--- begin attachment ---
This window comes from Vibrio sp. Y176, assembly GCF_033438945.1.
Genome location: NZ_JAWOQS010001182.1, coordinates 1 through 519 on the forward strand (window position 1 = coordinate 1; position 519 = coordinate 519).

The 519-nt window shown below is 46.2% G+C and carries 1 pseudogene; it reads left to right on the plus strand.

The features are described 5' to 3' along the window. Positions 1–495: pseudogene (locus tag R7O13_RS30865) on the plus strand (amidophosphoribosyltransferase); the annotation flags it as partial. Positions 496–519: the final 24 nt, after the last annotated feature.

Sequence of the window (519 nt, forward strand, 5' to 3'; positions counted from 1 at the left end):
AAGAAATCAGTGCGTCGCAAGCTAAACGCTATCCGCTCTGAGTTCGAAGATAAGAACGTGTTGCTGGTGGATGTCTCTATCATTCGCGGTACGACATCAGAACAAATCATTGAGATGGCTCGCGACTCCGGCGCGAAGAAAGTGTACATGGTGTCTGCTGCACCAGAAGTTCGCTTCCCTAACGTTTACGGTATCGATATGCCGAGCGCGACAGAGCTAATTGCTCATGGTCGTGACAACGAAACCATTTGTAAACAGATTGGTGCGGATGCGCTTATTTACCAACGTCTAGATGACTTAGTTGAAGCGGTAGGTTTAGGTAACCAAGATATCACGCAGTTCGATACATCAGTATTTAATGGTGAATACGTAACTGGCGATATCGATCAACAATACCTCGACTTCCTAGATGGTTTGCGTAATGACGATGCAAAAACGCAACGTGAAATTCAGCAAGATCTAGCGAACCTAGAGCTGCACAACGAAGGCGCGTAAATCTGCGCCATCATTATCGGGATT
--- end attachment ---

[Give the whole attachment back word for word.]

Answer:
This window comes from Vibrio sp. Y176, assembly GCF_033438945.1.
Genome location: NZ_JAWOQS010001182.1, coordinates 1 through 519 on the forward strand (window position 1 = coordinate 1; position 519 = coordinate 519).

The 519-nt window shown below is 46.2% G+C and carries 1 pseudogene; it reads left to right on the plus strand.

The features are described 5' to 3' along the window. Positions 1–495: pseudogene (locus tag R7O13_RS30865) on the plus strand (amidophosphoribosyltransferase); the annotation flags it as partial. Positions 496–519: the final 24 nt, after the last annotated feature.

Sequence of the window (519 nt, forward strand, 5' to 3'; positions counted from 1 at the left end):
AAGAAATCAGTGCGTCGCAAGCTAAACGCTATCCGCTCTGAGTTCGAAGATAAGAACGTGTTGCTGGTGGATGTCTCTATCATTCGCGGTACGACATCAGAACAAATCATTGAGATGGCTCGCGACTCCGGCGCGAAGAAAGTGTACATGGTGTCTGCTGCACCAGAAGTTCGCTTCCCTAACGTTTACGGTATCGATATGCCGAGCGCGACAGAGCTAATTGCTCATGGTCGTGACAACGAAACCATTTGTAAACAGATTGGTGCGGATGCGCTTATTTACCAACGTCTAGATGACTTAGTTGAAGCGGTAGGTTTAGGTAACCAAGATATCACGCAGTTCGATACATCAGTATTTAATGGTGAATACGTAACTGGCGATATCGATCAACAATACCTCGACTTCCTAGATGGTTTGCGTAATGACGATGCAAAAACGCAACGTGAAATTCAGCAAGATCTAGCGAACCTAGAGCTGCACAACGAAGGCGCGTAAATCTGCGCCATCATTATCGGGATT